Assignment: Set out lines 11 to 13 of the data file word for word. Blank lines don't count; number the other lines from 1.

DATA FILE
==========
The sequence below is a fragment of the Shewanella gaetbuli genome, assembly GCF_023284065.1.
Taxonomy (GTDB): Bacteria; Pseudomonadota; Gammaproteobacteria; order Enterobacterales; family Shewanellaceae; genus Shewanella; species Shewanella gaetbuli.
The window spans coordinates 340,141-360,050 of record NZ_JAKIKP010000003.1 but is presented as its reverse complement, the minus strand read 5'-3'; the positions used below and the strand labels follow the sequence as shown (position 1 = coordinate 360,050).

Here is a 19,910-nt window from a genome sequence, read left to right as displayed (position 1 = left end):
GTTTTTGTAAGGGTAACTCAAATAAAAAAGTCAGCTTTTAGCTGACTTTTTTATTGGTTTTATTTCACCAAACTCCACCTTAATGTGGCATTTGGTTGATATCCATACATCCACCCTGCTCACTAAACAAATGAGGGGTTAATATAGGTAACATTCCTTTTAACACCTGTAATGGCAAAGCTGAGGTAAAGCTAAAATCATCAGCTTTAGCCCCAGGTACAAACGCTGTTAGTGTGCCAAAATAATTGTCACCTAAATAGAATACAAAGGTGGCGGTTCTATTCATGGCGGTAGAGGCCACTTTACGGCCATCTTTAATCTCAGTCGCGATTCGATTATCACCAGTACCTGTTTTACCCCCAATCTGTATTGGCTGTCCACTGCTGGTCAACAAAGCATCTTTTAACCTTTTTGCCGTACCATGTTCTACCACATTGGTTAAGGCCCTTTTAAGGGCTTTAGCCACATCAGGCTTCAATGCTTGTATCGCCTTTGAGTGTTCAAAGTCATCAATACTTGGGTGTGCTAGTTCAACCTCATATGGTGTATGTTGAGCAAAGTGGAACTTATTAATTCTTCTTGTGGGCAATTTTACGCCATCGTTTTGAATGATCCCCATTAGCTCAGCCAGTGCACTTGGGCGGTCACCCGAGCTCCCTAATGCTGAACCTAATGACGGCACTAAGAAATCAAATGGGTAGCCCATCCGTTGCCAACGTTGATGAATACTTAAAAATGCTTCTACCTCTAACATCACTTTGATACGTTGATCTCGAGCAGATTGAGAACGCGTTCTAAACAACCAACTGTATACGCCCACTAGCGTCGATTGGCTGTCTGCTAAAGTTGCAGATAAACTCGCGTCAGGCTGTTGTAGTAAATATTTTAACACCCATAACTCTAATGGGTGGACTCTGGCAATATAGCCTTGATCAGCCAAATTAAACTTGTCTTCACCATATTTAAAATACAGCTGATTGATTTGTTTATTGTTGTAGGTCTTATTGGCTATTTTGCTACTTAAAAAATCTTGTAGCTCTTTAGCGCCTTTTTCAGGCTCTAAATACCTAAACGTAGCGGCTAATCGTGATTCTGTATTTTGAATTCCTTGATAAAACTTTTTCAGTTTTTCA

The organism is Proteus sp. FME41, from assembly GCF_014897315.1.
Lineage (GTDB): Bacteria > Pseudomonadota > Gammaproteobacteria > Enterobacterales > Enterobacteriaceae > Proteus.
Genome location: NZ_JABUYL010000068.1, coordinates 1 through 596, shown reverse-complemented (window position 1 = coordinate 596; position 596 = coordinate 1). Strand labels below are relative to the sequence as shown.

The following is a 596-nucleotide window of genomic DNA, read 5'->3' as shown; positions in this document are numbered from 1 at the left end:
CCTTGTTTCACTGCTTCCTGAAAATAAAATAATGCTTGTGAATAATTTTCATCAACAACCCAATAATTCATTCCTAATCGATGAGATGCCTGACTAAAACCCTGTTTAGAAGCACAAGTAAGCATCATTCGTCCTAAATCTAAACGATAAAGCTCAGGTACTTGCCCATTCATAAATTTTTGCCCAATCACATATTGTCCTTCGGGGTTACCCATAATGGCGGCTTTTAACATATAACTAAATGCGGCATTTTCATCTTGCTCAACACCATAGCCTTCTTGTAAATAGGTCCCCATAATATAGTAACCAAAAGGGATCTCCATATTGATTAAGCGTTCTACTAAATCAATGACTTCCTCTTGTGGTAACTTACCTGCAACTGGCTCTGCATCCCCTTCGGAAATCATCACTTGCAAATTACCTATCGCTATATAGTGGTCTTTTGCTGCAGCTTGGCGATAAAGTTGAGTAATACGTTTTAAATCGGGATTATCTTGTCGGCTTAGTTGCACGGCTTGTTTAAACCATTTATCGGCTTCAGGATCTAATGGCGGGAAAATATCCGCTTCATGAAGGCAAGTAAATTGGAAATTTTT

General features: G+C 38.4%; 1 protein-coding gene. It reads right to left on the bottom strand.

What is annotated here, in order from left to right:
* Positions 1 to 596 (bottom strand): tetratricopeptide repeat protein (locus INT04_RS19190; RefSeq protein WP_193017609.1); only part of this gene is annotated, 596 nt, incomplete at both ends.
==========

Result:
General features: G+C 38.4%; 1 protein-coding gene. It reads right to left on the bottom strand.

What is annotated here, in order from left to right:
* Positions 1 to 596 (bottom strand): tetratricopeptide repeat protein (locus INT04_RS19190; RefSeq protein WP_193017609.1); only part of this gene is annotated, 596 nt, incomplete at both ends.